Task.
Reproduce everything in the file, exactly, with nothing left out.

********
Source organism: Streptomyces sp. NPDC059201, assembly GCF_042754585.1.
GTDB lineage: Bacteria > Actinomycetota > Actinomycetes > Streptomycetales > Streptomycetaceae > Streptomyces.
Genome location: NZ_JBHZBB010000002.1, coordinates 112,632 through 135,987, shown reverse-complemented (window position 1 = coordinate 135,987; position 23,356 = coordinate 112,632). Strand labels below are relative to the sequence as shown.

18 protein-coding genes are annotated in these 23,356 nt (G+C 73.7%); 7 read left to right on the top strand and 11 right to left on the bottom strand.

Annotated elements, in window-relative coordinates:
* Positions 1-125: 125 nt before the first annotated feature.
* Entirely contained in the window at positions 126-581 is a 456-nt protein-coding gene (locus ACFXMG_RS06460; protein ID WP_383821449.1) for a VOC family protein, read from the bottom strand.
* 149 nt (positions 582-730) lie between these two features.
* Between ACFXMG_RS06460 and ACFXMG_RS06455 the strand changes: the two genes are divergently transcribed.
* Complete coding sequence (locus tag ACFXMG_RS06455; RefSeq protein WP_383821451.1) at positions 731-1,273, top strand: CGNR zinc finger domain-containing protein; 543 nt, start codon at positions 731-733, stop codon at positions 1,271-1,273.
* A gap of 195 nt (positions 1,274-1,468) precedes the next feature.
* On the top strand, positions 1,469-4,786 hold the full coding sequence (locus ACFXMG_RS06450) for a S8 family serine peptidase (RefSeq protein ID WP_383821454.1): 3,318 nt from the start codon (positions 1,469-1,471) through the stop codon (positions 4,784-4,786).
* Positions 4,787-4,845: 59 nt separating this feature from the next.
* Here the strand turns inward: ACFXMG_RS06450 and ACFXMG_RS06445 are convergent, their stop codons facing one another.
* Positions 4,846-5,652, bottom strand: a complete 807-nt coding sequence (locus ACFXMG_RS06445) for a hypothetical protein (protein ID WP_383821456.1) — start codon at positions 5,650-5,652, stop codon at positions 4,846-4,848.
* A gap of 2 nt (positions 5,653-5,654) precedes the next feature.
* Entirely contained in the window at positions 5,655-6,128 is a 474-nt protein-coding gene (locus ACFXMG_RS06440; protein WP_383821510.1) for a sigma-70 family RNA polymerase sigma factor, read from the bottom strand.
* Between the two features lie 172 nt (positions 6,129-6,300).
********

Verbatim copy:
Source organism: Streptomyces sp. NPDC059201, assembly GCF_042754585.1.
GTDB lineage: Bacteria > Actinomycetota > Actinomycetes > Streptomycetales > Streptomycetaceae > Streptomyces.
Genome location: NZ_JBHZBB010000002.1, coordinates 112,632 through 135,987, shown reverse-complemented (window position 1 = coordinate 135,987; position 23,356 = coordinate 112,632). Strand labels below are relative to the sequence as shown.

18 protein-coding genes are annotated in these 23,356 nt (G+C 73.7%); 7 read left to right on the top strand and 11 right to left on the bottom strand.

Annotated elements, in window-relative coordinates:
* Positions 1-125: 125 nt before the first annotated feature.
* Entirely contained in the window at positions 126-581 is a 456-nt protein-coding gene (locus ACFXMG_RS06460; protein ID WP_383821449.1) for a VOC family protein, read from the bottom strand.
* 149 nt (positions 582-730) lie between these two features.
* Between ACFXMG_RS06460 and ACFXMG_RS06455 the strand changes: the two genes are divergently transcribed.
* Complete coding sequence (locus tag ACFXMG_RS06455; RefSeq protein WP_383821451.1) at positions 731-1,273, top strand: CGNR zinc finger domain-containing protein; 543 nt, start codon at positions 731-733, stop codon at positions 1,271-1,273.
* A gap of 195 nt (positions 1,274-1,468) precedes the next feature.
* On the top strand, positions 1,469-4,786 hold the full coding sequence (locus ACFXMG_RS06450) for a S8 family serine peptidase (RefSeq protein ID WP_383821454.1): 3,318 nt from the start codon (positions 1,469-1,471) through the stop codon (positions 4,784-4,786).
* Positions 4,787-4,845: 59 nt separating this feature from the next.
* Here the strand turns inward: ACFXMG_RS06450 and ACFXMG_RS06445 are convergent, their stop codons facing one another.
* Positions 4,846-5,652, bottom strand: a complete 807-nt coding sequence (locus ACFXMG_RS06445) for a hypothetical protein (protein ID WP_383821456.1) — start codon at positions 5,650-5,652, stop codon at positions 4,846-4,848.
* A gap of 2 nt (positions 5,653-5,654) precedes the next feature.
* Entirely contained in the window at positions 5,655-6,128 is a 474-nt protein-coding gene (locus ACFXMG_RS06440; protein WP_383821510.1) for a sigma-70 family RNA polymerase sigma factor, read from the bottom strand.
* Between the two features lie 172 nt (positions 6,129-6,300).